1. Easily calculate summary metrics. (the most important reason!)

  2. Stable source of truth for who was in the experiment, which variant they saw, and their attributes and measures.

  3. Starting place for deep-dives. You can slice metrics by specific user attributes, or explore behavior within a specific cohort.

  4. Starting place for analyzing event data. You can join your event stream to this table to start counting events and building funnel analyses.

Some key things to keep in mind when building user-level tables:

  • They should list all users you want to analyze, and none of the users you don’t want to analyze, such as spam users or users exposed to multiple variants.

  • Aggregated columns should contain actual values, not nulls. If a user placed zero orders during the experiment period, the cnt_orders value should be coalesced to 0 and not left as null. This allows you to calculate averages more safely, because nulls can result in returning the wrong denominator.

  • User attributes and order measures can change over time. You need your analysis to be reproducible — believe me, you’ll be asked to re-run it! ☝️Save it as a persistent table using thecreate table command. I find that a dedicated schema, experiments, is very useful for storing these tables.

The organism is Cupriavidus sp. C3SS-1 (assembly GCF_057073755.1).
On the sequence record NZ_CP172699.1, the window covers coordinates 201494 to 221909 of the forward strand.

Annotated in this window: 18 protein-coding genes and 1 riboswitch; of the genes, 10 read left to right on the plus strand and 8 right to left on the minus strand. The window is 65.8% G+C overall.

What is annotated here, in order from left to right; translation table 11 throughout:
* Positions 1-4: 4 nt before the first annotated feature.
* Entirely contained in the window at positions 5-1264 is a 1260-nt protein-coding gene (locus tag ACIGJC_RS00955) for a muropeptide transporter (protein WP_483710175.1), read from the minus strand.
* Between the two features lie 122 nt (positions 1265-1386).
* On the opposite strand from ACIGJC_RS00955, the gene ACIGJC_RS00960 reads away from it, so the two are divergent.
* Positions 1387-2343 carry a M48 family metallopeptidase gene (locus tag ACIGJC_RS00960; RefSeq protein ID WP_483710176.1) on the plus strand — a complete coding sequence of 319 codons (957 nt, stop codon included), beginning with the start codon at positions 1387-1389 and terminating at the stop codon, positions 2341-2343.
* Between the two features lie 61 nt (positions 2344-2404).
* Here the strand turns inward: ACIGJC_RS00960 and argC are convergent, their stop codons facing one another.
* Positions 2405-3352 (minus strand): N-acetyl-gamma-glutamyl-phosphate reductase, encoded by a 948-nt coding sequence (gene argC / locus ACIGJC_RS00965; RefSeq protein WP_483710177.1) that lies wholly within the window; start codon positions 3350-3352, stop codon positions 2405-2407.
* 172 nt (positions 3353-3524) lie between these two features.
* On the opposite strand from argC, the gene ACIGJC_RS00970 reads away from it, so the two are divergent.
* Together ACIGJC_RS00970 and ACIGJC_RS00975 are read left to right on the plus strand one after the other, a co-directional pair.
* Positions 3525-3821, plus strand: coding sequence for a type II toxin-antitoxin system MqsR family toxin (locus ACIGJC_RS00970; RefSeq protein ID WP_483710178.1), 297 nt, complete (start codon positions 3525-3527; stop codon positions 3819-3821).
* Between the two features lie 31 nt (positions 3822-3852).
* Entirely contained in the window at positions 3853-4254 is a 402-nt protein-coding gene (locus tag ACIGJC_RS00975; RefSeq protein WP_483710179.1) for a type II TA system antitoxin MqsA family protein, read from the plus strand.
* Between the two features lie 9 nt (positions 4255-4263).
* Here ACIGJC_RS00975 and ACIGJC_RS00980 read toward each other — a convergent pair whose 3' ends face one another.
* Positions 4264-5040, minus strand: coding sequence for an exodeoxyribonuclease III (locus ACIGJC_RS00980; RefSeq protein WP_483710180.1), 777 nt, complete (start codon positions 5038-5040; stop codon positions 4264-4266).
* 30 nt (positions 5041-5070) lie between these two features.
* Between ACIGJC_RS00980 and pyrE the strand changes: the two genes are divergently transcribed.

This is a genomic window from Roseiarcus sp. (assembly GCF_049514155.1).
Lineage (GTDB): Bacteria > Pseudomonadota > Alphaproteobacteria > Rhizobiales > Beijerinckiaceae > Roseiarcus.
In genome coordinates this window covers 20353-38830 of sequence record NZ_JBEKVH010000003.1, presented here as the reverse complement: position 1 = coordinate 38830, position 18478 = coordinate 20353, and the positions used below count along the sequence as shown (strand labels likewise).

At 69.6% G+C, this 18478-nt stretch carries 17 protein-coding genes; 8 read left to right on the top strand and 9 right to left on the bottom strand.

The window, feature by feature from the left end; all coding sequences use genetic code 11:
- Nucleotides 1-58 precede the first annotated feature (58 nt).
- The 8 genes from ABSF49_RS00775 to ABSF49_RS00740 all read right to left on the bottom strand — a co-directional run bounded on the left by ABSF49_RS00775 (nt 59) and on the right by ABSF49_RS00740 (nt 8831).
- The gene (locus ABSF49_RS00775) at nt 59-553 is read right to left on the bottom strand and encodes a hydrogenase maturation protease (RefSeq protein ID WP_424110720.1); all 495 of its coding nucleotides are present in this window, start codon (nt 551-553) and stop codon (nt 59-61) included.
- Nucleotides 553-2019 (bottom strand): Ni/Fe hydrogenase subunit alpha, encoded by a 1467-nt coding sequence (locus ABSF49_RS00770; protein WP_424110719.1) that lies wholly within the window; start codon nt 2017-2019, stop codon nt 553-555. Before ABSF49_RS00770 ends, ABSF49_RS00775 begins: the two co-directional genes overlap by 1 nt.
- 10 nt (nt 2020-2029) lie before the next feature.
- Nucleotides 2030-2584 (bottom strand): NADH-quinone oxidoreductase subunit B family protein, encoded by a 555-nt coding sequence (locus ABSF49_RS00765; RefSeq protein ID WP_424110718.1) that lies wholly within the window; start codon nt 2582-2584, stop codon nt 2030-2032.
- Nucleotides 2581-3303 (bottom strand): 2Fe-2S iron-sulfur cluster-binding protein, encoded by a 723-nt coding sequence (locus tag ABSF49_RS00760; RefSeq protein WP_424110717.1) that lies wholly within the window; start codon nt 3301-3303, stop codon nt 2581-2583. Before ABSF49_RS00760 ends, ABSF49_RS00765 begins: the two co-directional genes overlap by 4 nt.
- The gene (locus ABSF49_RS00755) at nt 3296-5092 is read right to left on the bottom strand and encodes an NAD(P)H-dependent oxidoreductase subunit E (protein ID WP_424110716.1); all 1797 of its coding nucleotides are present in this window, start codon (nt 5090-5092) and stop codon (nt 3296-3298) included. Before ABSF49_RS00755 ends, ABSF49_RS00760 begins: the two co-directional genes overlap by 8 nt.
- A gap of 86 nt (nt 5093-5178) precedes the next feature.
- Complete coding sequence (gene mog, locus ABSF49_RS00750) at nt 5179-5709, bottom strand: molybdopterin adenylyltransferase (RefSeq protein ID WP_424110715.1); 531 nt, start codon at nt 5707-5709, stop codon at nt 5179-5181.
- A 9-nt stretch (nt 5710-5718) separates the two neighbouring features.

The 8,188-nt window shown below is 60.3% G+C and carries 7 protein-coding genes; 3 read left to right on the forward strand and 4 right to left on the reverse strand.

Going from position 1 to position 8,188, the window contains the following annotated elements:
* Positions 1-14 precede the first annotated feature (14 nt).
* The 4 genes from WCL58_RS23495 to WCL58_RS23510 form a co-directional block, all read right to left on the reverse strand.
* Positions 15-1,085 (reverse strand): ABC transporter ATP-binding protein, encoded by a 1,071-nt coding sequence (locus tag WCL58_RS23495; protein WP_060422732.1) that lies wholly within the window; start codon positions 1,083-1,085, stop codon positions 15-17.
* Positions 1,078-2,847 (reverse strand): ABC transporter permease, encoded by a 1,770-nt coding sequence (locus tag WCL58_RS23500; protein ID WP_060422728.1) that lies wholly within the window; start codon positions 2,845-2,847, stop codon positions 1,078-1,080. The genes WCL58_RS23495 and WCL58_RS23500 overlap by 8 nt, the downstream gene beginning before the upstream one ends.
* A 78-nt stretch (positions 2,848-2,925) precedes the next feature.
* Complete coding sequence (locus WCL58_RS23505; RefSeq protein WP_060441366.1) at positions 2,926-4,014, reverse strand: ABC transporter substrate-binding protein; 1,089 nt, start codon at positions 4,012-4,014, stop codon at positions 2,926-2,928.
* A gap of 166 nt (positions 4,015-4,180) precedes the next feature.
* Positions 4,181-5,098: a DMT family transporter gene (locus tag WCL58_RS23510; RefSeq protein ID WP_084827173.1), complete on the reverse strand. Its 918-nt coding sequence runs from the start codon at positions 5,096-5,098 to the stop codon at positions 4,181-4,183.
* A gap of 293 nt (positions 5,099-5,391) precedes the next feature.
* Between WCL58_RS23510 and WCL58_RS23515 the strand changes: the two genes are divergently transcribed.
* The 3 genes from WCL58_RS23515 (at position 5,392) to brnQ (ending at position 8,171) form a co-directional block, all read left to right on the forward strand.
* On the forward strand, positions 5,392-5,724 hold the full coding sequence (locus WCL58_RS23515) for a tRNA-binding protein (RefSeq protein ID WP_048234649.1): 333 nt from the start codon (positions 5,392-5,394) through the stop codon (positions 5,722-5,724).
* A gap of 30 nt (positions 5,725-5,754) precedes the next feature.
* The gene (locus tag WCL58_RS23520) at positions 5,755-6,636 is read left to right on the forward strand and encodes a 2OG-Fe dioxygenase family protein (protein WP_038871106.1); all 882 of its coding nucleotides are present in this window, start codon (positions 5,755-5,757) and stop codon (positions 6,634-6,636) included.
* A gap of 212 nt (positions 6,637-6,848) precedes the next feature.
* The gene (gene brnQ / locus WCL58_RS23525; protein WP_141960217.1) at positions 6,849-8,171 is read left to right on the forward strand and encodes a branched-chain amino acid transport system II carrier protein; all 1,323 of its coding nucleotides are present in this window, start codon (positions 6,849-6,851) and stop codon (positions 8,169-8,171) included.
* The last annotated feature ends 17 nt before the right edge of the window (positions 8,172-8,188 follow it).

2. Summary Metrics

Once you have a user-level table, you can roll up the metrics to the cohort level (control vs. test). You can further slice it by adding more attributes after cohort and updating the group by line (i.e., slice by marketing channel).

The output of the code below will be your summary metrics — the numbers by which your team will judge the success of the experiment.

Looks like the sundae wizard feature might have drove sundae orders! 🍨The control group had 0.78 sundae orders per user and the test group 0.83 sundae orders per user: an increase of 0.05 sundae orders per user. We’ll need to run statistical tests to determine if this was a significant increase or just noise.